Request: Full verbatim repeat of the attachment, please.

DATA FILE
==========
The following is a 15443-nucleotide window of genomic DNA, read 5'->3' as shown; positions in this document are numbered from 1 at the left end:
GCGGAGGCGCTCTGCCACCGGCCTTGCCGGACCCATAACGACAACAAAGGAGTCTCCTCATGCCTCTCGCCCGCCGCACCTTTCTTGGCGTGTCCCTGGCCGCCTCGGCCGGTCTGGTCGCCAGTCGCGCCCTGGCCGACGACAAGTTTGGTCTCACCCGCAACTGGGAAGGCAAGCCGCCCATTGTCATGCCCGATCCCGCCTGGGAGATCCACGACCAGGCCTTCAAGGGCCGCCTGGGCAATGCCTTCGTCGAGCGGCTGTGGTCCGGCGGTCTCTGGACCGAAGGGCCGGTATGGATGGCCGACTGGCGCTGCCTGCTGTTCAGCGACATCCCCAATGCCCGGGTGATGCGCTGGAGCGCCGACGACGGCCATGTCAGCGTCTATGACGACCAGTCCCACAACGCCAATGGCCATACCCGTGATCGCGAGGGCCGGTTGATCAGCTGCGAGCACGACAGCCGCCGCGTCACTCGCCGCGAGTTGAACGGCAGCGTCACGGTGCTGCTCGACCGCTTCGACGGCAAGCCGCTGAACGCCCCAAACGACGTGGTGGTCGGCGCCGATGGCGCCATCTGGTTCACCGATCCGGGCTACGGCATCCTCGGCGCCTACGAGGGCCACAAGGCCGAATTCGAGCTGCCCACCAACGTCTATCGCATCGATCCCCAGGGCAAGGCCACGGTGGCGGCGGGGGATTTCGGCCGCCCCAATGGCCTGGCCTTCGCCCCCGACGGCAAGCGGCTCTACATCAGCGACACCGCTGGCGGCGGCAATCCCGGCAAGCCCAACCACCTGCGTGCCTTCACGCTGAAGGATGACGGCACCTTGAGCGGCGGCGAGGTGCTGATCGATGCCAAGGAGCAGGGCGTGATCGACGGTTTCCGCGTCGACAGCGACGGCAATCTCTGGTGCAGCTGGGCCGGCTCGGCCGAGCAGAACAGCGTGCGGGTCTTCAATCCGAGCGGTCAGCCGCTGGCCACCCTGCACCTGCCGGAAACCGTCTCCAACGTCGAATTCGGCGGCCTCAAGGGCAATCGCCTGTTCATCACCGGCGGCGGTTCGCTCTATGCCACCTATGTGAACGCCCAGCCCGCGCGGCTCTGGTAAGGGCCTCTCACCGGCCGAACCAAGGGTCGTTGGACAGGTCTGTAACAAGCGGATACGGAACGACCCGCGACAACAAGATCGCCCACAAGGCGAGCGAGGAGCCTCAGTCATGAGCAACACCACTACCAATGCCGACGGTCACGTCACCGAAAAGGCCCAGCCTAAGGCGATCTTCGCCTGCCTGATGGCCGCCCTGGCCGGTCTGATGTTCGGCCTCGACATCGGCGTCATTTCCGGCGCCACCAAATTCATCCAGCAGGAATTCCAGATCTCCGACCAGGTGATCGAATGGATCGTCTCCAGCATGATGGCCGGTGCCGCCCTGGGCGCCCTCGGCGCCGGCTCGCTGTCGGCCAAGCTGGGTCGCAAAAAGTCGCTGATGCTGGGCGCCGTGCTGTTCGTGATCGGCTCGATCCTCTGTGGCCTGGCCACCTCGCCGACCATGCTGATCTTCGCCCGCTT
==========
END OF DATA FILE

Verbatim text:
The following is a 15443-nucleotide window of genomic DNA, read 5'->3' as shown; positions in this document are numbered from 1 at the left end:
GCGGAGGCGCTCTGCCACCGGCCTTGCCGGACCCATAACGACAACAAAGGAGTCTCCTCATGCCTCTCGCCCGCCGCACCTTTCTTGGCGTGTCCCTGGCCGCCTCGGCCGGTCTGGTCGCCAGTCGCGCCCTGGCCGACGACAAGTTTGGTCTCACCCGCAACTGGGAAGGCAAGCCGCCCATTGTCATGCCCGATCCCGCCTGGGAGATCCACGACCAGGCCTTCAAGGGCCGCCTGGGCAATGCCTTCGTCGAGCGGCTGTGGTCCGGCGGTCTCTGGACCGAAGGGCCGGTATGGATGGCCGACTGGCGCTGCCTGCTGTTCAGCGACATCCCCAATGCCCGGGTGATGCGCTGGAGCGCCGACGACGGCCATGTCAGCGTCTATGACGACCAGTCCCACAACGCCAATGGCCATACCCGTGATCGCGAGGGCCGGTTGATCAGCTGCGAGCACGACAGCCGCCGCGTCACTCGCCGCGAGTTGAACGGCAGCGTCACGGTGCTGCTCGACCGCTTCGACGGCAAGCCGCTGAACGCCCCAAACGACGTGGTGGTCGGCGCCGATGGCGCCATCTGGTTCACCGATCCGGGCTACGGCATCCTCGGCGCCTACGAGGGCCACAAGGCCGAATTCGAGCTGCCCACCAACGTCTATCGCATCGATCCCCAGGGCAAGGCCACGGTGGCGGCGGGGGATTTCGGCCGCCCCAATGGCCTGGCCTTCGCCCCCGACGGCAAGCGGCTCTACATCAGCGACACCGCTGGCGGCGGCAATCCCGGCAAGCCCAACCACCTGCGTGCCTTCACGCTGAAGGATGACGGCACCTTGAGCGGCGGCGAGGTGCTGATCGATGCCAAGGAGCAGGGCGTGATCGACGGTTTCCGCGTCGACAGCGACGGCAATCTCTGGTGCAGCTGGGCCGGCTCGGCCGAGCAGAACAGCGTGCGGGTCTTCAATCCGAGCGGTCAGCCGCTGGCCACCCTGCACCTGCCGGAAACCGTCTCCAACGTCGAATTCGGCGGCCTCAAGGGCAATCGCCTGTTCATCACCGGCGGCGGTTCGCTCTATGCCACCTATGTGAACGCCCAGCCCGCGCGGCTCTGGTAAGGGCCTCTCACCGGCCGAACCAAGGGTCGTTGGACAGGTCTGTAACAAGCGGATACGGAACGACCCGCGACAACAAGATCGCCCACAAGGCGAGCGAGGAGCCTCAGTCATGAGCAACACCACTACCAATGCCGACGGTCACGTCACCGAAAAGGCCCAGCCTAAGGCGATCTTCGCCTGCCTGATGGCCGCCCTGGCCGGTCTGATGTTCGGCCTCGACATCGGCGTCATTTCCGGCGCCACCAAATTCATCCAGCAGGAATTCCAGATCTCCGACCAGGTGATCGAATGGATCGTCTCCAGCATGATGGCCGGTGCCGCCCTGGGCGCCCTCGGCGCCGGCTCGCTGTCGGCCAAGCTGGGTCGCAAAAAGTCGCTGATGCTGGGCGCCGTGCTGTTCGTGATCGGCTCGATCCTCTGTGGCCTGGCCACCTCGCCGACCATGCTGATCTTCGCCCGCTT